Sports Hall of Fame inducts athletes and 'builders'




At the Sports Hall of Fame dinner are, left to right, Mark Kosturik, Patrick Sullivan, Michael Sullivan and Michael Kostin. Seated are Annie Caron and Douglas Insleay. Father Francis O'Brien was unable to attend.




Five athletes, two "builders" and an outstanding team were inducted to the Concordia University Sports Hall of Fame at a ceremony April 27 at the Brasserie Molson-O'Keefe on Notre-Dame St. E.

Patrick Sullivan (BSc 88) was a wrestler whose university career spanned seven years, 1981 to 1987. He won CIAU gold in each of the five years that he competed at the championship, helping his team capture the national title in four of those appearances. His international accomplishments in the sport led to his induction into the Canadian National Wrestling Hall of Fame.

Michael Sullivan (BSc 88), like his brother Patrick, also had an illustrious wrestling career. A member of the Stingers wrestling team for four of the five years that it captured consecutive CIAU wrestling championships, Mike won silver medals at his first three, and the gold at his fourth.

Mark Kosturik (BA 86) played hockey as a student from 1982 to 1986. He was one of the most prolific scorers in Quebec university hockey in the mid-1980s, and Concordia's only two-time All Canadian.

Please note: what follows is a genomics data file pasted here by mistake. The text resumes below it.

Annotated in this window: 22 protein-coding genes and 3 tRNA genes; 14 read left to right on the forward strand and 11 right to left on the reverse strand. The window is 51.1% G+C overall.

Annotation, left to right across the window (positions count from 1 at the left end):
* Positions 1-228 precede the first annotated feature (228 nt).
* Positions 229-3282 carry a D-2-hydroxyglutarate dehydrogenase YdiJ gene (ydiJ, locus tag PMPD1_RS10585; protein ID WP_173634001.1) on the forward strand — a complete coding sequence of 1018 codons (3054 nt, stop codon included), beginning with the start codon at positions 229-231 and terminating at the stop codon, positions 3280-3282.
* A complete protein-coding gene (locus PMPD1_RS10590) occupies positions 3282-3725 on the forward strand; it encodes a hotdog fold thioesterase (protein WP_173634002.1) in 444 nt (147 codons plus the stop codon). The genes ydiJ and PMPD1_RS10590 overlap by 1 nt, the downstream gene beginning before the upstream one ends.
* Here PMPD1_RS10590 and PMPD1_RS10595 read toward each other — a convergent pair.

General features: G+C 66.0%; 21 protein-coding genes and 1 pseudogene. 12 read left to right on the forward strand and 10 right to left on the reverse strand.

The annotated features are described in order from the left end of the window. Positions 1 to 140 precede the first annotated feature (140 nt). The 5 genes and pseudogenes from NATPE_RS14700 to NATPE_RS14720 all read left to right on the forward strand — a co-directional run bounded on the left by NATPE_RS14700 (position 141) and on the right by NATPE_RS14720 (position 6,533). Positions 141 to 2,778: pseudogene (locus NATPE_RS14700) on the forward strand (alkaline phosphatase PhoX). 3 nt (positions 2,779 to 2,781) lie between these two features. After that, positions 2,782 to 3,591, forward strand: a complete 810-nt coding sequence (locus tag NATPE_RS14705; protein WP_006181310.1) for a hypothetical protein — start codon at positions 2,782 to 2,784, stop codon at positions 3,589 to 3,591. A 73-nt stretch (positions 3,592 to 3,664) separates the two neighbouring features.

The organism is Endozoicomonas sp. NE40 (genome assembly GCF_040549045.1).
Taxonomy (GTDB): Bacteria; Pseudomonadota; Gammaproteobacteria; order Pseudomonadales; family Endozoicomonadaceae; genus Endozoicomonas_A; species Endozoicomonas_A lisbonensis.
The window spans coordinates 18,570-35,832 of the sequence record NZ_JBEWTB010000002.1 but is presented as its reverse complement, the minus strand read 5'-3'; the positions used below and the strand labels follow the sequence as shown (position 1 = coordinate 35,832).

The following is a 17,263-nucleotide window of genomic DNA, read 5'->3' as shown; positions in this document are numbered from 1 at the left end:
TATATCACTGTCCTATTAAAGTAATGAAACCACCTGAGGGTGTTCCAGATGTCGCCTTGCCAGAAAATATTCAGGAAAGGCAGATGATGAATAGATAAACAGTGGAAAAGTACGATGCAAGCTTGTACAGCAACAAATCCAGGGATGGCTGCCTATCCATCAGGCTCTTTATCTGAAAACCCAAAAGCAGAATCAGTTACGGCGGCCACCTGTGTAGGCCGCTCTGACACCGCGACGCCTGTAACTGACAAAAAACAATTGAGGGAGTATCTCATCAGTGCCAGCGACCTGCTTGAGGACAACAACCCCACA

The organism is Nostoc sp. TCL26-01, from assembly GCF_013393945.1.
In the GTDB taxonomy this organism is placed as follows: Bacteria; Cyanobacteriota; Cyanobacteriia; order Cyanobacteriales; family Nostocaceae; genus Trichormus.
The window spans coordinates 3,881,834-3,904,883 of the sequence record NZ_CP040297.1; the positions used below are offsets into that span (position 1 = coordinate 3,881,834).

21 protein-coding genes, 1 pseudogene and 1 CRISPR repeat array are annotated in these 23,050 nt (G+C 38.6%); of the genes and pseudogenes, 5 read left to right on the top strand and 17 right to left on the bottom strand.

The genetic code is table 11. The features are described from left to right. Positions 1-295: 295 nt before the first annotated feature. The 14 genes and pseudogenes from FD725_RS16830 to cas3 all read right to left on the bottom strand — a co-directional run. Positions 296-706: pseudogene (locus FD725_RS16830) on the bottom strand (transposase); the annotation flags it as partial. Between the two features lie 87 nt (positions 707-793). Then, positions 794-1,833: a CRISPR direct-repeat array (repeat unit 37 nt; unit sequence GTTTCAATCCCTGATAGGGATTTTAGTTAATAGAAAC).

Annie Caron (BFA 92) was one of the greatest soccer players ever to play at Concordia (1988 to 1992). She garnered All Canadian honours in her four years of university soccer, a feat that has yet to be repeated in CIAU women's soccer.

Mike Kostin (L BA 64) was one of Loyola's greatest quarterbacks, the heart and soul of the team. He had a tremendous career as a Warrior, from 1959 to 1962. It was his unassuming leadership style that enabled the Warrior team to win the 1962 championship.

The 1973-74 Loyola College Warriors Men's Soccer Team was the first team to win a national championship for Loyola, Sir George Williams and Concordia University, as well as being the first university team in Quebec to win a national championship. Coached by Harry Hus, the team boasted an unbeaten streak of 50 league games, a winning streak that stretched back to 1967.

Doug Insleay was Director of Athletics at Sir George Williams University from 1958 to 1970. Though he headed an athletic department that had no sports facilities of its own, he led a successful program that represented Ottawa-St. Lawrence Amateur Athletics (OSLAA) at CIAU national championships six times in hockey, twice in basketball and five times in swimming. Insleay led Sir George athletes to the World Student Games to compete in wrestling, swimming, track and field, and skiing.

Father Francis O'Brien, S.J., was the chaplain of Loyola College in the 1970s and '80s. He was a fixture at sporting events both as a fan and as a spiritual support to many student athletes. His contribution cannot be measured in wins and losses, but his presence played a big part in the successes of Loyola teams for two decades.


Copyright 2000 Concordia's Thursday Report.